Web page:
EstimatedEst. Read Time: 18 minutes
How To Do Rack Pulls


Guys, not all barbell exercises are created equal.

Since I straddle the worlds of strength coaching and physical therapy, I approach every exercise from both of these professions.

Today, I want to put on both hats to look at the ever-controversial Rack Pull – an exercise that sits at the crossroads of admiration and disdain within the fitness community.

No matter how you feel about the Rack Pull, I think if you look at it from the perspective of a physical therapist, it will probably change the way you’re viewing it.

Let’s take a closer look at the Rack Pull, focusing on the risk vs. reward ratio, and how to do rack pulls correctly if you want to add it to your workouts.


When it comes to performing the Rack Pull, you have to weigh the risk vs. the reward in relation to how you’re doing the exercise.

What do I mean by that? Well, ask yourself this:

Are we talking about the version of the Rack Pull that’s done above the level of the knee by a few inches with hundreds of pounds on the barbell?

Are you trying to pull as much weight as possible with the goal of building strength and shooting for an increase in muscle growth, especially in the traps?

Is that your version of the Rack Pull?

Or are you talking about the Rack Pull that’s done either at the knee or slightly below the knee?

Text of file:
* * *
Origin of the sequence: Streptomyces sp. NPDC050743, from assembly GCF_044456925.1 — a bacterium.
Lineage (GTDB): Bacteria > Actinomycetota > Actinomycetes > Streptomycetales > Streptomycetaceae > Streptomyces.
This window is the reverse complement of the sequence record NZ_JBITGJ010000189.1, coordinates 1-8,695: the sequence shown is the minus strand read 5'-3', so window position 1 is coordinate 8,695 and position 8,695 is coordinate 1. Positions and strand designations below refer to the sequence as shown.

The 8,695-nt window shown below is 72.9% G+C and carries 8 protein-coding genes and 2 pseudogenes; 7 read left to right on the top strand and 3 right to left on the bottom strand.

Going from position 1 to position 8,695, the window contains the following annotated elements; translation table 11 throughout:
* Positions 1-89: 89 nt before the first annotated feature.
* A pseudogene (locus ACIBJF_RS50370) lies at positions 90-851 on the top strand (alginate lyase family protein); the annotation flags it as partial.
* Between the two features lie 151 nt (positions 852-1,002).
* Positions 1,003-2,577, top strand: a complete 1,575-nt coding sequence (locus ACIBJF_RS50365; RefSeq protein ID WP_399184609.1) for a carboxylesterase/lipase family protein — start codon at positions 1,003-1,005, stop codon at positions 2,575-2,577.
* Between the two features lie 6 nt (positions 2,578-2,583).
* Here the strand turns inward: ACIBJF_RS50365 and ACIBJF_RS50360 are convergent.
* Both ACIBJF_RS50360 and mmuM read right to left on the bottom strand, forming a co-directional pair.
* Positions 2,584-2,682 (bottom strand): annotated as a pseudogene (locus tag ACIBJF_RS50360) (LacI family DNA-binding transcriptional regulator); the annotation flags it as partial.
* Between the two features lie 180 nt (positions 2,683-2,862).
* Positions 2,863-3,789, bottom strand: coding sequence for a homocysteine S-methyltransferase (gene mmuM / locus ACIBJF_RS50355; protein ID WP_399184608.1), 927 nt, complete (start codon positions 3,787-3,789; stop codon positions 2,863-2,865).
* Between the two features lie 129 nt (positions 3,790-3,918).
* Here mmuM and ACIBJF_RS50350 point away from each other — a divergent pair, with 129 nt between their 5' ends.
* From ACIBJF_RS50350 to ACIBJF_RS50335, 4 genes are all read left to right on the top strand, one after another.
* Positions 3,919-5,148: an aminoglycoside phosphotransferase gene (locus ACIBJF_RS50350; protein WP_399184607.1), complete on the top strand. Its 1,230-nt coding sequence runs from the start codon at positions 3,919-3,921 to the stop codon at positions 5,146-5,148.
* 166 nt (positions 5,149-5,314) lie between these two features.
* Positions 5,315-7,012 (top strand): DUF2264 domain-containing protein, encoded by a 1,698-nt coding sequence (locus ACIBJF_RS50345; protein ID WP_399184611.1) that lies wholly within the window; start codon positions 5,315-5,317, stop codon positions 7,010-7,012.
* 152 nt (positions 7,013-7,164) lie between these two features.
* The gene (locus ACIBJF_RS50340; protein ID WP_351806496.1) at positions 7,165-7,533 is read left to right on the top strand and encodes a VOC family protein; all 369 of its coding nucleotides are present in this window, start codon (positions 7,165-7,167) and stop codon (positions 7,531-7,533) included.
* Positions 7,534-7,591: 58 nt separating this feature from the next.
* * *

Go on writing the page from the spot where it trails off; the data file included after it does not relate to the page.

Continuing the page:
Is your Rack Pull the one that’s done with less weight and for the purpose of being an accessory movement to a much bigger, notable lift like the Conventional Deadlift?

Do you want to improve performance without the chance of injury?

If you look around the gym, you’ll see that people are not doing the Rack Pull with light weights and proper form.

If it’s the former, this is where I have a problem with the Rack Pull. Here’s why:

If you look around the gym, you’ll see that people are not doing the Rack Pull with light weights and proper form. They are doing it to load up the exercise, performing it from the mid-thigh position. And that’s where the negative impact on individuals comes in.

We know that the easiest part of the lift is the end of the lift.

Once we get past pulling from the floor, the amount of weight that somebody thinks they can safely handle on this exercise is enormous. That’s why you see people load up tremendous amounts of weight on the barbell for Rack Pulls.

But that’s also a problem because you’re handling weight you probably couldn’t have managed in that position any other way. If you can’t do a Barbell Deadlift with 300 pounds, what makes you think you’ll be able to do a Rack Pull with correct form with that much weight?

If you didn’t have the rack to set the weight up at knee height and be able to pull through that two-to-three inches of shorter range of motion, you probably wouldn’t have been able to pull it in the first place.

You certainly wouldn’t have been able to pull it from the floor.

When you do this, you’re subjecting your body to forces that it’s probably not equipped to handle. Therefore, your body is taking the brunt of that weight in a way that you’re probably not even aware is happening.

Enter the thoracic outlet injury.



As a physical therapist and personal trainer, I’ve worked with people who have had the misfortune of experiencing a thoracic outlet injury.

I’ve noticed that this is an injury that’s on the rise lately.

It could be because there’s more recognition of the injury.